1 Black, J.A., Cunningham, G., Fluckiger-Hawker, E, Robson, E., and Zólyomi, G. “The Sumerian King List: Translation,” The Electronic Text Corpus of Sumerian Literature (http://etcsl.orinst.ox.ac.uk/section2/tr211.htm), retrieved 12/24/16.

2 Coon, C.S. “The Eridu Crania: A Preliminary Report,” Sumer 5, 1949, p 103.

To go much deeper with author and Biblical History Researcher Derek Gilbert read his recent book “The Great Inception”

 

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Derek Gilbert Bio

Derek P. Gilbert hosts SkyWatchTV, a Christian television program that airs on several national networks, the long-running interview podcast A View from the Bunker, and co-hosts SciFriday, a weekly television program that analyzes science news with his wife, author Sharon K. Gilbert.
Before joining SkyWatchTV in 2015, his secular broadcasting career spanned more than 25 years with stops at radio stations in Philadelphia, Saint Louis, Little Rock, and suburban Chicago.
Derek is a Christian, a husband and a father. He’s been a regular speaker at Bible prophecy conferences in recent years. Derek’s most recent book is The Great Inception: Satan’s PSYOPs from Eden to Armageddon. He has also published the novels The God Conspiracy and Iron Dragons, and he’s a contributing author to the nonfiction anthologies God’s Ghostbusters, Blood on the Altar, I Predict: What 12 Global Experts Believe You Will See by 2025, and When Once We Were a Nation.

Stand firm on the Word 

We are living in very uncertain times – recent weather disasters, another mass shooting – bring us all to the stark reality of how fragile life is, and how important family, and most important, our relationship with God is.  

Some have said that these natural disasters are sent by God as Judgement. Well I don’t see God in that way because sin was already judged in Christ on the cross. The sin that will eventually separate us from our loving Heavenly Father is the sin of not believing that Jesus is the Son of God, and died for my sins. So I  know God is not punishing mankind with calamity but rather warning mankind through the words of His son as to what is to come in these last days. 

Mathew 24: 4. -8

Satan is the God of this world (2 Cor 4:4) and his time is limited, but so is ours. We need to know that the earth is in birth pains and the glorious church will arise and bring hope and salvation to many as we converge toward the end of this dispensation.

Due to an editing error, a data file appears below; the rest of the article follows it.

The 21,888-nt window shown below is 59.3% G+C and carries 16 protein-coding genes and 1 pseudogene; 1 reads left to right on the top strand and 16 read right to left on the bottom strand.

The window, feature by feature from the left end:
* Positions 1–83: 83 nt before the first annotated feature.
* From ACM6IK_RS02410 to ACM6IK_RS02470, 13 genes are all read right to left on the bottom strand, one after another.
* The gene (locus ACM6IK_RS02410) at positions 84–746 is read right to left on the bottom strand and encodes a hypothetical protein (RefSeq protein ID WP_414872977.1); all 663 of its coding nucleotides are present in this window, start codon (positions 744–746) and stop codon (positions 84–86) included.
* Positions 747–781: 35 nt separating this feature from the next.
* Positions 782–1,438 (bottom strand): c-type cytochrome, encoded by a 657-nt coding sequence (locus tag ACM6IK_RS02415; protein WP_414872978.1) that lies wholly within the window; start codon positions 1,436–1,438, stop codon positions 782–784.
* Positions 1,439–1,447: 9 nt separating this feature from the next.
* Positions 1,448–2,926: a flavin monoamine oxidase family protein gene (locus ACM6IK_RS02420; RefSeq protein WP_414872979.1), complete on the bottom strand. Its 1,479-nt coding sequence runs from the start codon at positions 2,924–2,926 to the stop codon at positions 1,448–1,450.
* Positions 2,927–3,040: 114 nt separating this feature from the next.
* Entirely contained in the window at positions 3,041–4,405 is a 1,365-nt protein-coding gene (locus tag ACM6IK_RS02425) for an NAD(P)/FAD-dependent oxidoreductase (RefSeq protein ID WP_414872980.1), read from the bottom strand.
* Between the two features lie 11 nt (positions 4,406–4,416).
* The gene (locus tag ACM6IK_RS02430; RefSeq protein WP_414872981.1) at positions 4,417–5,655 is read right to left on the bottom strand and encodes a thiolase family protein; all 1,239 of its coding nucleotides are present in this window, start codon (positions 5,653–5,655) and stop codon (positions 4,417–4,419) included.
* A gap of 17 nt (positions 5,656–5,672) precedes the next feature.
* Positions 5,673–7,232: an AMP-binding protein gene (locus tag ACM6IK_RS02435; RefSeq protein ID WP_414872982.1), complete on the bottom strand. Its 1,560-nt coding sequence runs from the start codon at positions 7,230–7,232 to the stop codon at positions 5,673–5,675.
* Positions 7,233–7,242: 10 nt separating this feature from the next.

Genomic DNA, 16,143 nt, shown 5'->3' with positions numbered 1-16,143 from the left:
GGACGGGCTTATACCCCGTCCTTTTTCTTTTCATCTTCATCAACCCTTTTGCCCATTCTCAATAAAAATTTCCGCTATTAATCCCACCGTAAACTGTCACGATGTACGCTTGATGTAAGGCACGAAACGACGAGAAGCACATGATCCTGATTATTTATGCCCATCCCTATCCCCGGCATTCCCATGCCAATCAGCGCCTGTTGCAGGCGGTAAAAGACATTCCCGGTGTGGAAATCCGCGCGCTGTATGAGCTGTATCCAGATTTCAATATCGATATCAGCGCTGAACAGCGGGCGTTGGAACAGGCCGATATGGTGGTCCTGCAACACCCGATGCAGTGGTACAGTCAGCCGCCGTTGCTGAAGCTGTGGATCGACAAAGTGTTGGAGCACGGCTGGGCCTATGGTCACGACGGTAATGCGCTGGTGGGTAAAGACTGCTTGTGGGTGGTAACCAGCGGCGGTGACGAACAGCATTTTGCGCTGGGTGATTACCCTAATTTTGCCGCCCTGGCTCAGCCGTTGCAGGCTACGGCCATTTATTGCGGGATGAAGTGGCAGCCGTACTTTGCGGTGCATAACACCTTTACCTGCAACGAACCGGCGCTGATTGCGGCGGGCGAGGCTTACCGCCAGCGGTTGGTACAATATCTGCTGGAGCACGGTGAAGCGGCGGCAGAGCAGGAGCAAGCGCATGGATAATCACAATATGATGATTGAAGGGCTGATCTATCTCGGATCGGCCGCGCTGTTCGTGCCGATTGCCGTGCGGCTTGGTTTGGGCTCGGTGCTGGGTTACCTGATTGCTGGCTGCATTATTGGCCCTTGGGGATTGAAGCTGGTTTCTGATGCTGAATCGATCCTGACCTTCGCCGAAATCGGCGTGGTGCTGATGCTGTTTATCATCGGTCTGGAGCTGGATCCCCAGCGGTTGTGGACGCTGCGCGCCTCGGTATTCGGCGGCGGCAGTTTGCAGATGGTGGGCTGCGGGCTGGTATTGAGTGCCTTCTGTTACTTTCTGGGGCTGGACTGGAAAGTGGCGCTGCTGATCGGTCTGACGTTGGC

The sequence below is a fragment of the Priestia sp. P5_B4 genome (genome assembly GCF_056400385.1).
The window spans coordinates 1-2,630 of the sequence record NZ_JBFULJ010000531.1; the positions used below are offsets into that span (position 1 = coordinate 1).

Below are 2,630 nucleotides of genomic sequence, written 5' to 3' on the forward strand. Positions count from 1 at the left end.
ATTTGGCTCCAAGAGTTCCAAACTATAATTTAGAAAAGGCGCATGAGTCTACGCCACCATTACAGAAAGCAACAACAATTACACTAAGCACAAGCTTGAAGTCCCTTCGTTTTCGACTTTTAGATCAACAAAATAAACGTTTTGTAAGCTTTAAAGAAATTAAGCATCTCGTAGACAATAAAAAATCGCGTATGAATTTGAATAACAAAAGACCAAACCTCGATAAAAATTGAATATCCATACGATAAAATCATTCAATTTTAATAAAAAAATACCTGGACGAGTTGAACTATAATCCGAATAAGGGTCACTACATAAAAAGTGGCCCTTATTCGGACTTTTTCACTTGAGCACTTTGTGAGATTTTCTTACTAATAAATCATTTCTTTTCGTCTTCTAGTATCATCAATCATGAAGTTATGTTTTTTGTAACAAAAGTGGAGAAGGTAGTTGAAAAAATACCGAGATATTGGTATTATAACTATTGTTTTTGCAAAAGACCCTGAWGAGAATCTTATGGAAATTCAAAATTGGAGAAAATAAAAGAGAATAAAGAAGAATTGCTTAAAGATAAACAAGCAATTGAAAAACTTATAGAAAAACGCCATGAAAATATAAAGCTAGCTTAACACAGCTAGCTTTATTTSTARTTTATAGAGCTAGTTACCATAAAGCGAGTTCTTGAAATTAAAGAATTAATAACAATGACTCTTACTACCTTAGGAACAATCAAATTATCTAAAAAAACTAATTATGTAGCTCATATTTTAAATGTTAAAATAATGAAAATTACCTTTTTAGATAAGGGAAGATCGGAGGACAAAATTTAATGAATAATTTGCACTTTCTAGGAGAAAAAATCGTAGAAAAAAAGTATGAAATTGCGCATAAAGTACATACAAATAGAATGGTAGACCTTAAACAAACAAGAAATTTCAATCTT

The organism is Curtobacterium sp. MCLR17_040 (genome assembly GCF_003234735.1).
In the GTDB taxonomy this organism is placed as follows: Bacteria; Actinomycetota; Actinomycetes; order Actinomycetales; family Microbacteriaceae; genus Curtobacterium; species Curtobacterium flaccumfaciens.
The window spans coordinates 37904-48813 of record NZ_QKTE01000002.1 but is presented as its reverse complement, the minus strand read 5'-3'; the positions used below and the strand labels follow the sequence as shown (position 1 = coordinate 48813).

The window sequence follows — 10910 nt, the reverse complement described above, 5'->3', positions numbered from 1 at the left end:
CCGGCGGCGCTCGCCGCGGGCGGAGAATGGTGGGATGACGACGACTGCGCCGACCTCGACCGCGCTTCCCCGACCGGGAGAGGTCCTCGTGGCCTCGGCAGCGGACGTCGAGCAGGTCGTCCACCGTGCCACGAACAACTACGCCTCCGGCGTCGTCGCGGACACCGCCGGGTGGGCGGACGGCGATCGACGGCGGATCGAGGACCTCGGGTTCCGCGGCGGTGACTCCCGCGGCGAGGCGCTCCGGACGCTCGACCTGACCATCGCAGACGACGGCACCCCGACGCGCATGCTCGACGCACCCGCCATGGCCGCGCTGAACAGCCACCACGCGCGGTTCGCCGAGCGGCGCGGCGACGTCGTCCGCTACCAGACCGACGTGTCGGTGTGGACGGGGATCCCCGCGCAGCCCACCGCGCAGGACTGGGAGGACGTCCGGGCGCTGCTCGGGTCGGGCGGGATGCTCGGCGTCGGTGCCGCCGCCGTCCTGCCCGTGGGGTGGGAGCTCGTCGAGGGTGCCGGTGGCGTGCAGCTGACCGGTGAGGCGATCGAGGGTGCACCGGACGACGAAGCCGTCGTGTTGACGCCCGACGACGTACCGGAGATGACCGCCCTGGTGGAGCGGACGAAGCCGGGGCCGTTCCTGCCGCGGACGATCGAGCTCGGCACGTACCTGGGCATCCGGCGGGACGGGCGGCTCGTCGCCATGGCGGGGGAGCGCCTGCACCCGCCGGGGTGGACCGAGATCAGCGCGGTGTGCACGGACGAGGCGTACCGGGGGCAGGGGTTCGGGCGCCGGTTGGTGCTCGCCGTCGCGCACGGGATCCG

As a husband of a beautiful wife and father of two beautiful children, I stand in awe of a loving Heavenly Father who gives us mercy when we desperately need it, and strength when we are weak. 

Having been in ministry for over 30 years on three continents, we often stand amazed at what God does to pluck people from the jaws of death. People in impossible situations come through because God is a God of the impossible. If we could do it on our own we wouldn’t need God. 

I hope my words to you today resonate with what you may be facing. You may be facing a family member who is a prodigal, a financial loss that could be devastating, a negative report from a doctor BUT God……….

Eph 3: 20-21 –

Now to Him who is able to do exceedingly abundantly above all that we ask or think according to the power that works in us…….(NKJV)

Isaiah 7:9 –

“If you do not stand firm in your faith you will not stand at all.” (NIV)

Keep your eyes on Jesus lest you sink into the water, hold on to your first love, and the Word of God that is alive and active will sustain you through troubled times. 

Dr Nick Coetzee 

Nick Coetzee is a music producer and worship leader from South Africa. He has spent the past 30 years pouring into worship ministry and also developing and recording worship songs. He produced the first US release of ‘Shout to the Lord’ with Darlene Zschech , as well as many instrumental and vocals albums for artists and recording companies. He and his family are based in Wesley Chapel, FL where he owns and operate a recording Studio. Nick also produces promotional videos for companies and Churches.

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May Your Name be Inscribed in the Book of Life?

Rosh Hashanah begins at sunset on September 20. Judaism teaches that God opens the Book of Life when Rosh Hashanah begins and closes it when Yom Kippur ends (which is when the sun sets September 30). During these “Ten Days of Awe” Jewish people are trying to convince God to write and seal their name in the Book of Life for the next 12 months. This is what Judaism teaches, but is this what the Bible teaches?

I have created a few short videos to discuss the Book of Life. Throughout the month of September, I encourage you to seek opportunities to engage Jewish people in conversation about the Book of Life. Whenever you see a Jewish person you could greet them by saying: “May your name be inscribed in the Book of Life.” This is the popular greeting Jewish people use during these “Ten Days of Awe.”